thumbnail
Fig 4. Compartmental modeling analysis of [86Y]fCNT pharmacokinetics in the nonhuman primate liver.

A parallel two-compartment model is proposed to predict clearance and distribution of [86Y]fCNT in the liver, a secondary tissue for processing fCNT. In our model, C1 is speculated to be the hepatic tissue space, but excluding the liver sinusoidal endothelium, while C2 is assumed to describe specifically the liver sinusoidal endothelium. C2 is defined as the compartment having relatively slow clearance, whose correspondence to the sinusoidal endothelium is supported by our data in rodents [8]. Distribution and clearance of the tracer occurs from liver as described by the chart shown in (A) showing the blood compartment (CB) and the two parallel tissue compartments (C1 and C2). The rate constants noted in (B) where k1 denotes transport from blood into C1 and k3 indicates the rate constant for accumulation of the tracer in liver sinusoidal endothelium. The rate constants k2 and k4 describe the rate at which [86Y]fCNT is returned to the blood and/or eliminated into the bile. Plots of the raw data from PET/CT imaging and the fitted data are presented in (C) and (D). Note that extrapolation of the fitted data (D) calls attention to significant elimination (99.9%) of the tracer from liver within a 72 hour period with biological half-life of ~12 hours. The standard deviation, coefficient of variance and the 95% confidence intervals for each k value are reported in S2 Table for liver.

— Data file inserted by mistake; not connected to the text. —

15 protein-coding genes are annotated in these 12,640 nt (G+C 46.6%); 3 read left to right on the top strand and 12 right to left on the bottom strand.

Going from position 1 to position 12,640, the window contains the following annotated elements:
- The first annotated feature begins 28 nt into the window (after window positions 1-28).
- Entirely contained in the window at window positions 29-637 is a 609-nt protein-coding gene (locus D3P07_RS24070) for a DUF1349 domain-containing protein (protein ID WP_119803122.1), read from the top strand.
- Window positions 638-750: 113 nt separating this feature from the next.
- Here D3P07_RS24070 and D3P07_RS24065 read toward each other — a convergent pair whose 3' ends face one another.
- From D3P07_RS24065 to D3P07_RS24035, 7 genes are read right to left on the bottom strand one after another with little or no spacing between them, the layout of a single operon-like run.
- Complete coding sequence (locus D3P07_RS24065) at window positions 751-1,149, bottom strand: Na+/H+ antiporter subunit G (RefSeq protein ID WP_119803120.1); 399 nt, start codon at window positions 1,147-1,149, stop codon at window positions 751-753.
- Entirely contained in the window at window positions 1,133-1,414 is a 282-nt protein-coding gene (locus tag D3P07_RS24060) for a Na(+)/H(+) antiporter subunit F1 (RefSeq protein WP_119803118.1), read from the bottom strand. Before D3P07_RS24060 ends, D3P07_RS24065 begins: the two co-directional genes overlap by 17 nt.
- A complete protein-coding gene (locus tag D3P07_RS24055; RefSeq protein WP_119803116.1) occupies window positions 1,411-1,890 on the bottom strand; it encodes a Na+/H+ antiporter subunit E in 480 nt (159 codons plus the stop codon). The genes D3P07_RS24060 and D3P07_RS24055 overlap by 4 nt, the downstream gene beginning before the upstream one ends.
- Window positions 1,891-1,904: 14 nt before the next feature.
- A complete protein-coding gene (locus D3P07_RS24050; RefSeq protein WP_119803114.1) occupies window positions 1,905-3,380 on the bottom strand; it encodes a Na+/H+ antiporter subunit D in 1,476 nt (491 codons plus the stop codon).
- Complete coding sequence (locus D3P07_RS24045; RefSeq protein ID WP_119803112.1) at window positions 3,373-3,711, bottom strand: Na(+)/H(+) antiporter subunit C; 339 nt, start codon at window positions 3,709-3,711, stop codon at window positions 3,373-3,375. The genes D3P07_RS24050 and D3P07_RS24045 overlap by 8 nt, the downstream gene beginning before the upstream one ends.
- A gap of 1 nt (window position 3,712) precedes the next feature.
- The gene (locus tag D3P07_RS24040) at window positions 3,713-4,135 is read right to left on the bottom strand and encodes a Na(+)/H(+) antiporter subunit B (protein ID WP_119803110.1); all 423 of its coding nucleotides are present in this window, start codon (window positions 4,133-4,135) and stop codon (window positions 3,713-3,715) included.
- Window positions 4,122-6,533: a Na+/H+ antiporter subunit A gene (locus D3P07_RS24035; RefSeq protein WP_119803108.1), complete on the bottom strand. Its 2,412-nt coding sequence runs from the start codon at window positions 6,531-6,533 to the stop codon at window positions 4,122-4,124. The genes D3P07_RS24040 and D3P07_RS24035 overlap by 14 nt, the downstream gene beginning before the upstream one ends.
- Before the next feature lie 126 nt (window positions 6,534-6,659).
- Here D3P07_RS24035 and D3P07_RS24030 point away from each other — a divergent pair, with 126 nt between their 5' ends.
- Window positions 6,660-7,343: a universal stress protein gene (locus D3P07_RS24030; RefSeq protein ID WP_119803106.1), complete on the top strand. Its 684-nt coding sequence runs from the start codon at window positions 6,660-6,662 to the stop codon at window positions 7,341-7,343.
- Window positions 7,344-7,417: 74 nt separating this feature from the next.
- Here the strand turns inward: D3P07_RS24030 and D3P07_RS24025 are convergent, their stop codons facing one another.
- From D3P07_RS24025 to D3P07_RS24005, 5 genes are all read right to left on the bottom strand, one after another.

https://doi.org/10.1371/journal.pone.0183902.g004

We have reported that the sinusoidal endothelium in liver actively scavenges fCNT from the blood via Stabilin receptors [8] SUV values in the primate liver plateau after 60 minutes as the blood activity clears (Fig 2G). Cynomolgus monkeys express both Stabilin receptors and we presume that the same mechanism of liver accumulation of fCNT is in effect similar to mice [8]. Human liver also expresses this scavenger receptor. A parallel two-compartment model explains the pharmacokinetic fate of the [86Y]fCNT tracer in the nonhuman primate liver and is reinforced by our rodent data [8]. We expect that hepatobiliary elimination is a component of the mechanism for elimination from the liver. As with the kidneys, the rate constant describing loss of tracer from C2 (k4) is an order of magnitude smaller than the entrance rate constant (k3) to that compartment indicating concentration of [86Y]fCNT in this space.